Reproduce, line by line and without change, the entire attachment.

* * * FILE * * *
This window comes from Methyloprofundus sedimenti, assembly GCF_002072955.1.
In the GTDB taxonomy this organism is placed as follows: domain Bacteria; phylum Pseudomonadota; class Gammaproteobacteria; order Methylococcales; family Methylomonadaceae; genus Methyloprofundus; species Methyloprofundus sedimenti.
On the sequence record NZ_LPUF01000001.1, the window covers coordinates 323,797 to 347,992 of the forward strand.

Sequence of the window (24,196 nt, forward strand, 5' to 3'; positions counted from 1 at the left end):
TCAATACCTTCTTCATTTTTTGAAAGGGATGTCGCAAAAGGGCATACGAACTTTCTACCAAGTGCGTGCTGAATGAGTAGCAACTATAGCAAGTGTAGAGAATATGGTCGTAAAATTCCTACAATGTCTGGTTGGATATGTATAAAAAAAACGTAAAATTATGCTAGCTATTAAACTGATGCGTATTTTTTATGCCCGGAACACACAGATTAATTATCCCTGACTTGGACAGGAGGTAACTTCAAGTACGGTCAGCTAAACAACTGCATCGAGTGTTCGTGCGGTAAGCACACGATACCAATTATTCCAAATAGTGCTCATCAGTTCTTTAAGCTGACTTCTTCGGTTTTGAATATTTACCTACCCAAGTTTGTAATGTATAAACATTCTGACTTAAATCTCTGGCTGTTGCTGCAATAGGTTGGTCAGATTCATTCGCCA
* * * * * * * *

This window comes from Methyloprofundus sedimenti, assembly GCF_002072955.1.
In the GTDB taxonomy this organism is placed as follows: domain Bacteria; phylum Pseudomonadota; class Gammaproteobacteria; order Methylococcales; family Methylomonadaceae; genus Methyloprofundus; species Methyloprofundus sedimenti.
On the sequence record NZ_LPUF01000001.1, the window covers coordinates 323,797 to 347,992 of the forward strand.

Sequence of the window (24,196 nt, forward strand, 5' to 3'; positions counted from 1 at the left end):
TCAATACCTTCTTCATTTTTTGAAAGGGATGTCGCAAAAGGGCATACGAACTTTCTACCAAGTGCGTGCTGAATGAGTAGCAACTATAGCAAGTGTAGAGAATATGGTCGTAAAATTCCTACAATGTCTGGTTGGATATGTATAAAAAAAACGTAAAATTATGCTAGCTATTAAACTGATGCGTATTTTTTATGCCCGGAACACACAGATTAATTATCCCTGACTTGGACAGGAGGTAACTTCAAGTACGGTCAGCTAAACAACTGCATCGAGTGTTCGTGCGGTAAGCACACGATACCAATTATTCCAAATAGTGCTCATCAGTTCTTTAAGCTGACTTCTTCGGTTTTGAATATTTACCTACCCAAGTTTGTAATGTATAAACATTCTGACTTAAATCTCTGGCTGTTGCTGCAATAGGTTGGTCAGATTCATTCGCCA